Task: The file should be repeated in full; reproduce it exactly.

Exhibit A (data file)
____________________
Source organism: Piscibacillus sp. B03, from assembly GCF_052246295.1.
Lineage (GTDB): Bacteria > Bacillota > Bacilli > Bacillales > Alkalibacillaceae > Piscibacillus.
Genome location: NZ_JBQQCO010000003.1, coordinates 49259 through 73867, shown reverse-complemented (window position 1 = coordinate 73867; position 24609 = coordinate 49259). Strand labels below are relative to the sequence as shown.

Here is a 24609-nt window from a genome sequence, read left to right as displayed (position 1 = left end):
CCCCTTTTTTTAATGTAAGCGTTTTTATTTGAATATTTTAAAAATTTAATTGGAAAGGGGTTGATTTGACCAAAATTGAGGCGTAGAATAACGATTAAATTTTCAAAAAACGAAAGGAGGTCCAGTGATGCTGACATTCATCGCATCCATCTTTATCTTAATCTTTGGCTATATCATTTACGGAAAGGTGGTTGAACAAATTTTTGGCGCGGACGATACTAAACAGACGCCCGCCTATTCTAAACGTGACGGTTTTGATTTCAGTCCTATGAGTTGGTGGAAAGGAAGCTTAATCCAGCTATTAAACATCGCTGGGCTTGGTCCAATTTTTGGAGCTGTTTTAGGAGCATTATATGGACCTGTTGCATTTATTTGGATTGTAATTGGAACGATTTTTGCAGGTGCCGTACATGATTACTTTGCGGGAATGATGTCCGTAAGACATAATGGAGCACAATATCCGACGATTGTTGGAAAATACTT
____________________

Source organism: Piscibacillus sp. B03, from assembly GCF_052246295.1.
Lineage (GTDB): Bacteria > Bacillota > Bacilli > Bacillales > Alkalibacillaceae > Piscibacillus.
Genome location: NZ_JBQQCO010000003.1, coordinates 49259 through 73867, shown reverse-complemented (window position 1 = coordinate 73867; position 24609 = coordinate 49259). Strand labels below are relative to the sequence as shown.

Here is a 24609-nt window from a genome sequence, read left to right as displayed (position 1 = left end):
CCCCTTTTTTTAATGTAAGCGTTTTTATTTGAATATTTTAAAAATTTAATTGGAAAGGGGTTGATTTGACCAAAATTGAGGCGTAGAATAACGATTAAATTTTCAAAAAACGAAAGGAGGTCCAGTGATGCTGACATTCATCGCATCCATCTTTATCTTAATCTTTGGCTATATCATTTACGGAAAGGTGGTTGAACAAATTTTTGGCGCGGACGATACTAAACAGACGCCCGCCTATTCTAAACGTGACGGTTTTGATTTCAGTCCTATGAGTTGGTGGAAAGGAAGCTTAATCCAGCTATTAAACATCGCTGGGCTTGGTCCAATTTTTGGAGCTGTTTTAGGAGCATTATATGGACCTGTTGCATTTATTTGGATTGTAATTGGAACGATTTTTGCAGGTGCCGTACATGATTACTTTGCGGGAATGATGTCCGTAAGACATAATGGAGCACAATATCCGACGATTGTTGGAAAATACTT